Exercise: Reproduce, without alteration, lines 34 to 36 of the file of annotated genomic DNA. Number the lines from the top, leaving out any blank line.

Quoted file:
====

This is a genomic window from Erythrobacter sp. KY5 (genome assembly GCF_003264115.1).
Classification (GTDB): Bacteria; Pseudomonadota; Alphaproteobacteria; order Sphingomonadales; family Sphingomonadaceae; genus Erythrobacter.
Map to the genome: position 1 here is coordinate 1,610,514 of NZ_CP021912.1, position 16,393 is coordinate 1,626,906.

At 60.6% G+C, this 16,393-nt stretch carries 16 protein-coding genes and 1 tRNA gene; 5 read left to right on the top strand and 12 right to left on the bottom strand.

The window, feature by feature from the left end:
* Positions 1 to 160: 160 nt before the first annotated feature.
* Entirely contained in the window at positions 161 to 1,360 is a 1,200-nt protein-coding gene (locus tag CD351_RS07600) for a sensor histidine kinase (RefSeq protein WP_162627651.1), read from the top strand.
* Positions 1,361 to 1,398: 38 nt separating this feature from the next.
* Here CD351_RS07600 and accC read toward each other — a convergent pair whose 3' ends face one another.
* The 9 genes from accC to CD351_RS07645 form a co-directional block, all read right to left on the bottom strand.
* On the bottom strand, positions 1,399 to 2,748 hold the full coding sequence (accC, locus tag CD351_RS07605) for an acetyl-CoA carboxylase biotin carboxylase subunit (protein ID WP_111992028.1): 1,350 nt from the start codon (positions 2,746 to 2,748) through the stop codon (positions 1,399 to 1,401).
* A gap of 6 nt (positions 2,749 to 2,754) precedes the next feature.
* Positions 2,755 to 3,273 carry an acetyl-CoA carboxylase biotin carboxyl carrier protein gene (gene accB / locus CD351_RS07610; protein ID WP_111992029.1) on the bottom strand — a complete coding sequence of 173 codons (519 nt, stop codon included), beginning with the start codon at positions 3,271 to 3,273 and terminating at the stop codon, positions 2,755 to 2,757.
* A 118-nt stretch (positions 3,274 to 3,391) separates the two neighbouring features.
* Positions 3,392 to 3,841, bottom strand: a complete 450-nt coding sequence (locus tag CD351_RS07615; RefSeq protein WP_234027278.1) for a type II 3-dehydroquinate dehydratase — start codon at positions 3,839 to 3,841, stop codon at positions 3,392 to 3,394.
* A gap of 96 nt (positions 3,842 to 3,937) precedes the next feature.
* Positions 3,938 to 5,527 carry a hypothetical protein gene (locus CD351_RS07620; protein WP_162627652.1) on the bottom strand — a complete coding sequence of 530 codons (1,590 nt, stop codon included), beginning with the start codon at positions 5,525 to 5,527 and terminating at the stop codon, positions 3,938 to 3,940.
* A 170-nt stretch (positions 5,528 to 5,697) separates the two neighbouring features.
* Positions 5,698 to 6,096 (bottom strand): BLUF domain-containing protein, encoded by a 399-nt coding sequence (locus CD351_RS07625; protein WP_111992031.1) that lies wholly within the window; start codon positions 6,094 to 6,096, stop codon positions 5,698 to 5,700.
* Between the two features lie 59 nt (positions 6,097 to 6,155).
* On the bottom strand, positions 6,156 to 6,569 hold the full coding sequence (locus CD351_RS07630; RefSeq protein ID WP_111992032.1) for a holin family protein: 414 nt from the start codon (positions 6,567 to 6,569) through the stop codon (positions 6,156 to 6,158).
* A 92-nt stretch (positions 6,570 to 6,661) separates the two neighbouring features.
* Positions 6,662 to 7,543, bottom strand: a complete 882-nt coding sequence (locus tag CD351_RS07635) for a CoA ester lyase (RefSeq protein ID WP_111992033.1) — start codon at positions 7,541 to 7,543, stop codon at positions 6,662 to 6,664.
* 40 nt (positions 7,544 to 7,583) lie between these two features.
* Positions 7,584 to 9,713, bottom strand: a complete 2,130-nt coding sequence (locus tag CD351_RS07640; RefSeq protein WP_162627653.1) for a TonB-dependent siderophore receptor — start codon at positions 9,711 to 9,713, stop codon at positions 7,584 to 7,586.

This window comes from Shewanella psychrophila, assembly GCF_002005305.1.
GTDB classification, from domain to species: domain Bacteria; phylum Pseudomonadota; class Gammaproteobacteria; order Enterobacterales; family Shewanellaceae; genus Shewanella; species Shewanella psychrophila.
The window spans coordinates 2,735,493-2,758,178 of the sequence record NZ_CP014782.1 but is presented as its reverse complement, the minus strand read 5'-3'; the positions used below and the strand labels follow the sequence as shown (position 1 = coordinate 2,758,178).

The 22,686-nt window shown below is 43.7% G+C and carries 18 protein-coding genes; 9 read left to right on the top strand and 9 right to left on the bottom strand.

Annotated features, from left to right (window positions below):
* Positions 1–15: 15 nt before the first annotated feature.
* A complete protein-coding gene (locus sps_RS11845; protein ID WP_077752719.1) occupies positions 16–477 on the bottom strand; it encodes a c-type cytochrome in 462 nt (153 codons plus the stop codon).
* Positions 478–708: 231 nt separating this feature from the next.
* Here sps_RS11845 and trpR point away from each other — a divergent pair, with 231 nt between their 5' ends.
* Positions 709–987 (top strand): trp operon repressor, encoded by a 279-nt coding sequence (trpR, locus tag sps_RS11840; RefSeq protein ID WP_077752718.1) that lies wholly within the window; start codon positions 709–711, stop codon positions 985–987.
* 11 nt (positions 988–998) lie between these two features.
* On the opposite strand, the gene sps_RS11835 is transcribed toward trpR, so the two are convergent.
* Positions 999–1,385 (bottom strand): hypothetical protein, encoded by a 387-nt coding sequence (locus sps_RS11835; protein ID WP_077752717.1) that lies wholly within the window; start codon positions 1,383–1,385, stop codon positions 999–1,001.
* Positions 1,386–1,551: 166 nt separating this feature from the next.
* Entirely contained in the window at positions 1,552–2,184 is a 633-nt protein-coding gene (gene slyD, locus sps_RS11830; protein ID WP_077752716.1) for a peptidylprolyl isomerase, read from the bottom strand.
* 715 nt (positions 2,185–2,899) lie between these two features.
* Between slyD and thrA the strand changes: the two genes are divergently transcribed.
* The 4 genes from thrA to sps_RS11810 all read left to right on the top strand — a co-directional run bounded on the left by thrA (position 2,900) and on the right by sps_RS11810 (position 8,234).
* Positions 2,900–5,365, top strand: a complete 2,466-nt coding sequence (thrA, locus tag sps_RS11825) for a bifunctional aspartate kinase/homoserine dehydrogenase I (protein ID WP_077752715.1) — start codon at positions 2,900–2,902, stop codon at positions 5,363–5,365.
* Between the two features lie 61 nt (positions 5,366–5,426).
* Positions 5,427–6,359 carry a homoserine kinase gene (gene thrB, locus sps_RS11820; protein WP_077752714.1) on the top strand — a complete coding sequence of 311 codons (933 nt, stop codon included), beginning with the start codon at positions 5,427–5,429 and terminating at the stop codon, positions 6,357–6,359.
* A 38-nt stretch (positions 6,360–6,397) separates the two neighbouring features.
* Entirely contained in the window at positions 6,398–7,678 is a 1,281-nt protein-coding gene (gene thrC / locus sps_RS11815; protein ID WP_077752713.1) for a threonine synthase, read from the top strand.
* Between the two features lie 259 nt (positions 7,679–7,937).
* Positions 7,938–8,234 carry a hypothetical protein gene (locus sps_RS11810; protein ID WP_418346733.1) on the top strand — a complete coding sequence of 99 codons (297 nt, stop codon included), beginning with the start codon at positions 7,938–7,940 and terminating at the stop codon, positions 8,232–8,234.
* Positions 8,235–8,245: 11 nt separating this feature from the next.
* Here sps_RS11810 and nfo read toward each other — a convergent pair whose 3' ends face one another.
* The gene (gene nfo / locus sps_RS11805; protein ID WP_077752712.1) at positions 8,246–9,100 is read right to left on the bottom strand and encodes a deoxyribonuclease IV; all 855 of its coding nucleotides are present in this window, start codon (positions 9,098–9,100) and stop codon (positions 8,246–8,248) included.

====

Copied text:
* Here sps_RS11845 and trpR point away from each other — a divergent pair, with 231 nt between their 5' ends.
* Positions 709–987 (top strand): trp operon repressor, encoded by a 279-nt coding sequence (trpR, locus tag sps_RS11840; RefSeq protein ID WP_077752718.1) that lies wholly within the window; start codon positions 709–711, stop codon positions 985–987.
* 11 nt (positions 988–998) lie between these two features.